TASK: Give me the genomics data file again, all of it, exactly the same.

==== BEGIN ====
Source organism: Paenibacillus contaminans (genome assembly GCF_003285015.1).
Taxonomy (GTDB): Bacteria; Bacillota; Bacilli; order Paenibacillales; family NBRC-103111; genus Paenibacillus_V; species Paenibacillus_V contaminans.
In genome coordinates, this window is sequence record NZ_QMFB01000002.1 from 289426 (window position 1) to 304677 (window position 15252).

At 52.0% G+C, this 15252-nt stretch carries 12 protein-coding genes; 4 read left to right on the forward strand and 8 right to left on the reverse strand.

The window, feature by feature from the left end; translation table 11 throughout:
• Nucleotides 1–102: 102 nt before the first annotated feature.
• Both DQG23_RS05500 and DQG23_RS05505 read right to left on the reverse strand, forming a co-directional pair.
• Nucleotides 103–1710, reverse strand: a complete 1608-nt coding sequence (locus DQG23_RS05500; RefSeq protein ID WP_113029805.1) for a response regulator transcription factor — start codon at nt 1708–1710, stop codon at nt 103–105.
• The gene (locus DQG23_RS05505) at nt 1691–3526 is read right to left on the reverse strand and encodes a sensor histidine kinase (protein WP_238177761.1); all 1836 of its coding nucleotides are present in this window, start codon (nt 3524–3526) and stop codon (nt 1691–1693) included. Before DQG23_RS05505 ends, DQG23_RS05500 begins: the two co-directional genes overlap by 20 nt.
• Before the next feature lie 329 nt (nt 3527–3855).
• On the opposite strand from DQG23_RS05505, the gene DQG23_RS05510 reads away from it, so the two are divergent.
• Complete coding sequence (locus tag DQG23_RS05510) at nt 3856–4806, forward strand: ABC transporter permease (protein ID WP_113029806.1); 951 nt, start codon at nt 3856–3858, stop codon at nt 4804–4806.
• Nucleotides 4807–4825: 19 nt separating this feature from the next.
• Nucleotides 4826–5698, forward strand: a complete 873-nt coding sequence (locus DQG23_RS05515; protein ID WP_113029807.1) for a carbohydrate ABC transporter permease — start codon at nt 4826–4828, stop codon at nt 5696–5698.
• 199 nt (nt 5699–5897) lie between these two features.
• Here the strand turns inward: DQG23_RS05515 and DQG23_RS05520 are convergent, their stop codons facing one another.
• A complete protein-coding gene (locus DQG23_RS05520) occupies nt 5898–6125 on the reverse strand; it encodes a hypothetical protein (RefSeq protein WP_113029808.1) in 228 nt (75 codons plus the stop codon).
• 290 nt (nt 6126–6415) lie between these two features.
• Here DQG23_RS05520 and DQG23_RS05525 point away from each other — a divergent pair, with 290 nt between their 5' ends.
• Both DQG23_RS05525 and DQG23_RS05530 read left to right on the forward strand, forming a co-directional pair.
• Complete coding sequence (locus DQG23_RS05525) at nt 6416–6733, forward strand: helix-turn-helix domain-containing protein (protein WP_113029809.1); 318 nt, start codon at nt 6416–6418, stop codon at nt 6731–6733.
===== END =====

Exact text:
Source organism: Paenibacillus contaminans (genome assembly GCF_003285015.1).
Taxonomy (GTDB): Bacteria; Bacillota; Bacilli; order Paenibacillales; family NBRC-103111; genus Paenibacillus_V; species Paenibacillus_V contaminans.
In genome coordinates, this window is sequence record NZ_QMFB01000002.1 from 289426 (window position 1) to 304677 (window position 15252).

At 52.0% G+C, this 15252-nt stretch carries 12 protein-coding genes; 4 read left to right on the forward strand and 8 right to left on the reverse strand.

The window, feature by feature from the left end; translation table 11 throughout:
• Nucleotides 1–102: 102 nt before the first annotated feature.
• Both DQG23_RS05500 and DQG23_RS05505 read right to left on the reverse strand, forming a co-directional pair.
• Nucleotides 103–1710, reverse strand: a complete 1608-nt coding sequence (locus DQG23_RS05500; RefSeq protein ID WP_113029805.1) for a response regulator transcription factor — start codon at nt 1708–1710, stop codon at nt 103–105.
• The gene (locus DQG23_RS05505) at nt 1691–3526 is read right to left on the reverse strand and encodes a sensor histidine kinase (protein WP_238177761.1); all 1836 of its coding nucleotides are present in this window, start codon (nt 3524–3526) and stop codon (nt 1691–1693) included. Before DQG23_RS05505 ends, DQG23_RS05500 begins: the two co-directional genes overlap by 20 nt.
• Before the next feature lie 329 nt (nt 3527–3855).
• On the opposite strand from DQG23_RS05505, the gene DQG23_RS05510 reads away from it, so the two are divergent.
• Complete coding sequence (locus tag DQG23_RS05510) at nt 3856–4806, forward strand: ABC transporter permease (protein ID WP_113029806.1); 951 nt, start codon at nt 3856–3858, stop codon at nt 4804–4806.
• Nucleotides 4807–4825: 19 nt separating this feature from the next.
• Nucleotides 4826–5698, forward strand: a complete 873-nt coding sequence (locus DQG23_RS05515; protein ID WP_113029807.1) for a carbohydrate ABC transporter permease — start codon at nt 4826–4828, stop codon at nt 5696–5698.
• 199 nt (nt 5699–5897) lie between these two features.
• Here the strand turns inward: DQG23_RS05515 and DQG23_RS05520 are convergent, their stop codons facing one another.
• A complete protein-coding gene (locus DQG23_RS05520) occupies nt 5898–6125 on the reverse strand; it encodes a hypothetical protein (RefSeq protein WP_113029808.1) in 228 nt (75 codons plus the stop codon).
• 290 nt (nt 6126–6415) lie between these two features.
• Here DQG23_RS05520 and DQG23_RS05525 point away from each other — a divergent pair, with 290 nt between their 5' ends.
• Both DQG23_RS05525 and DQG23_RS05530 read left to right on the forward strand, forming a co-directional pair.
• Complete coding sequence (locus DQG23_RS05525) at nt 6416–6733, forward strand: helix-turn-helix domain-containing protein (protein WP_113029809.1); 318 nt, start codon at nt 6416–6418, stop codon at nt 6731–6733.